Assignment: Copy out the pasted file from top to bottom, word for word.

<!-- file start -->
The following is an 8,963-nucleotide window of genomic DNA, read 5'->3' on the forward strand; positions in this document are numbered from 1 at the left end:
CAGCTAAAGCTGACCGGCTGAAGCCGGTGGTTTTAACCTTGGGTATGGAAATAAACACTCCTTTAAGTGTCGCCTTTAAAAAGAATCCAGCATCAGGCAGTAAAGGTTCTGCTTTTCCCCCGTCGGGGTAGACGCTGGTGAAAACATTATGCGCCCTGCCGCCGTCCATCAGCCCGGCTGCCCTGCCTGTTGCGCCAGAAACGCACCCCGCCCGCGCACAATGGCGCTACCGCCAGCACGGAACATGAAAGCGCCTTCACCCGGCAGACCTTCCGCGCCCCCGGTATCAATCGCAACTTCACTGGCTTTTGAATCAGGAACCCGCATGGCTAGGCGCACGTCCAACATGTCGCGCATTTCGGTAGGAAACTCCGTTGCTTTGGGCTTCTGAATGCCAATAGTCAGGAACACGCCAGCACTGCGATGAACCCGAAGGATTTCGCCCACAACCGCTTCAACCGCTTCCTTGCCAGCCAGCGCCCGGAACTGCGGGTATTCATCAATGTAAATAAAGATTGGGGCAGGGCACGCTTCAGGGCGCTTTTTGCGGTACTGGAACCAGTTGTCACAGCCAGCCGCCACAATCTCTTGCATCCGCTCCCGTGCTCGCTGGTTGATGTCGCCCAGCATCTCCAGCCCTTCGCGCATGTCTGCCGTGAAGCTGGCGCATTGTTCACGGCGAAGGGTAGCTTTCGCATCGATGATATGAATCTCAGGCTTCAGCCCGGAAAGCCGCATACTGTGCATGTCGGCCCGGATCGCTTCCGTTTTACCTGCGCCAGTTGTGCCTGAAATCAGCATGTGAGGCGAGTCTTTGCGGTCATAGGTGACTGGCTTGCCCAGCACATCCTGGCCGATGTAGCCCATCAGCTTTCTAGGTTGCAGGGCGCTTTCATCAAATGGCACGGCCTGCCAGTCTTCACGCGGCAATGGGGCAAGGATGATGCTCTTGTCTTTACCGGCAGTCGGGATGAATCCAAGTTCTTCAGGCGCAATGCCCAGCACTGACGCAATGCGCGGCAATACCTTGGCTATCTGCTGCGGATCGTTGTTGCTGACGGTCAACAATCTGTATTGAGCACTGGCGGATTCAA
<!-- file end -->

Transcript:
The following is an 8,963-nucleotide window of genomic DNA, read 5'->3' on the forward strand; positions in this document are numbered from 1 at the left end:
CAGCTAAAGCTGACCGGCTGAAGCCGGTGGTTTTAACCTTGGGTATGGAAATAAACACTCCTTTAAGTGTCGCCTTTAAAAAGAATCCAGCATCAGGCAGTAAAGGTTCTGCTTTTCCCCCGTCGGGGTAGACGCTGGTGAAAACATTATGCGCCCTGCCGCCGTCCATCAGCCCGGCTGCCCTGCCTGTTGCGCCAGAAACGCACCCCGCCCGCGCACAATGGCGCTACCGCCAGCACGGAACATGAAAGCGCCTTCACCCGGCAGACCTTCCGCGCCCCCGGTATCAATCGCAACTTCACTGGCTTTTGAATCAGGAACCCGCATGGCTAGGCGCACGTCCAACATGTCGCGCATTTCGGTAGGAAACTCCGTTGCTTTGGGCTTCTGAATGCCAATAGTCAGGAACACGCCAGCACTGCGATGAACCCGAAGGATTTCGCCCACAACCGCTTCAACCGCTTCCTTGCCAGCCAGCGCCCGGAACTGCGGGTATTCATCAATGTAAATAAAGATTGGGGCAGGGCACGCTTCAGGGCGCTTTTTGCGGTACTGGAACCAGTTGTCACAGCCAGCCGCCACAATCTCTTGCATCCGCTCCCGTGCTCGCTGGTTGATGTCGCCCAGCATCTCCAGCCCTTCGCGCATGTCTGCCGTGAAGCTGGCGCATTGTTCACGGCGAAGGGTAGCTTTCGCATCGATGATATGAATCTCAGGCTTCAGCCCGGAAAGCCGCATACTGTGCATGTCGGCCCGGATCGCTTCCGTTTTACCTGCGCCAGTTGTGCCTGAAATCAGCATGTGAGGCGAGTCTTTGCGGTCATAGGTGACTGGCTTGCCCAGCACATCCTGGCCGATGTAGCCCATCAGCTTTCTAGGTTGCAGGGCGCTTTCATCAAATGGCACGGCCTGCCAGTCTTCACGCGGCAATGGGGCAAGGATGATGCTCTTGTCTTTACCGGCAGTCGGGATGAATCCAAGTTCTTCAGGCGCAATGCCCAGCACTGACGCAATGCGCGGCAATACCTTGGCTATCTGCTGCGGATCGTTGTTGCTGACGGTCAACAATCTGTATTGAGCACTGGCGGATTCAA